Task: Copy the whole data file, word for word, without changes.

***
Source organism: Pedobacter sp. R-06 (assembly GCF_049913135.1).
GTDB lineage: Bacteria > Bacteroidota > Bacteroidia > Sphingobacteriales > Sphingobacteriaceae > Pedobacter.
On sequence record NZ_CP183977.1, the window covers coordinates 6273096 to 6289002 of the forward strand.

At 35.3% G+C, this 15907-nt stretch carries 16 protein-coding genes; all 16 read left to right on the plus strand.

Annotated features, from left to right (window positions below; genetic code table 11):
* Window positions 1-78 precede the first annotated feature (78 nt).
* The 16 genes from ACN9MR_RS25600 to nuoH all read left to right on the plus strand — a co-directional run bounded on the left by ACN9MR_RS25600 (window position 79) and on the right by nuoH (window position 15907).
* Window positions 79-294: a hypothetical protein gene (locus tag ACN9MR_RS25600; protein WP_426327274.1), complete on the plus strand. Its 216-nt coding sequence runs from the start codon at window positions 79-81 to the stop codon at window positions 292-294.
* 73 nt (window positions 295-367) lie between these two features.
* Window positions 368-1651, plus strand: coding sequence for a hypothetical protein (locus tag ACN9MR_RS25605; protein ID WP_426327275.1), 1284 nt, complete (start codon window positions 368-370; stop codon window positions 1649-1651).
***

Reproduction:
Source organism: Pedobacter sp. R-06 (assembly GCF_049913135.1).
GTDB lineage: Bacteria > Bacteroidota > Bacteroidia > Sphingobacteriales > Sphingobacteriaceae > Pedobacter.
On sequence record NZ_CP183977.1, the window covers coordinates 6273096 to 6289002 of the forward strand.

At 35.3% G+C, this 15907-nt stretch carries 16 protein-coding genes; all 16 read left to right on the plus strand.

Annotated features, from left to right (window positions below; genetic code table 11):
* Window positions 1-78 precede the first annotated feature (78 nt).
* The 16 genes from ACN9MR_RS25600 to nuoH all read left to right on the plus strand — a co-directional run bounded on the left by ACN9MR_RS25600 (window position 79) and on the right by nuoH (window position 15907).
* Window positions 79-294: a hypothetical protein gene (locus tag ACN9MR_RS25600; protein WP_426327274.1), complete on the plus strand. Its 216-nt coding sequence runs from the start codon at window positions 79-81 to the stop codon at window positions 292-294.
* 73 nt (window positions 295-367) lie between these two features.
* Window positions 368-1651, plus strand: coding sequence for a hypothetical protein (locus tag ACN9MR_RS25605; protein ID WP_426327275.1), 1284 nt, complete (start codon window positions 368-370; stop codon window positions 1649-1651).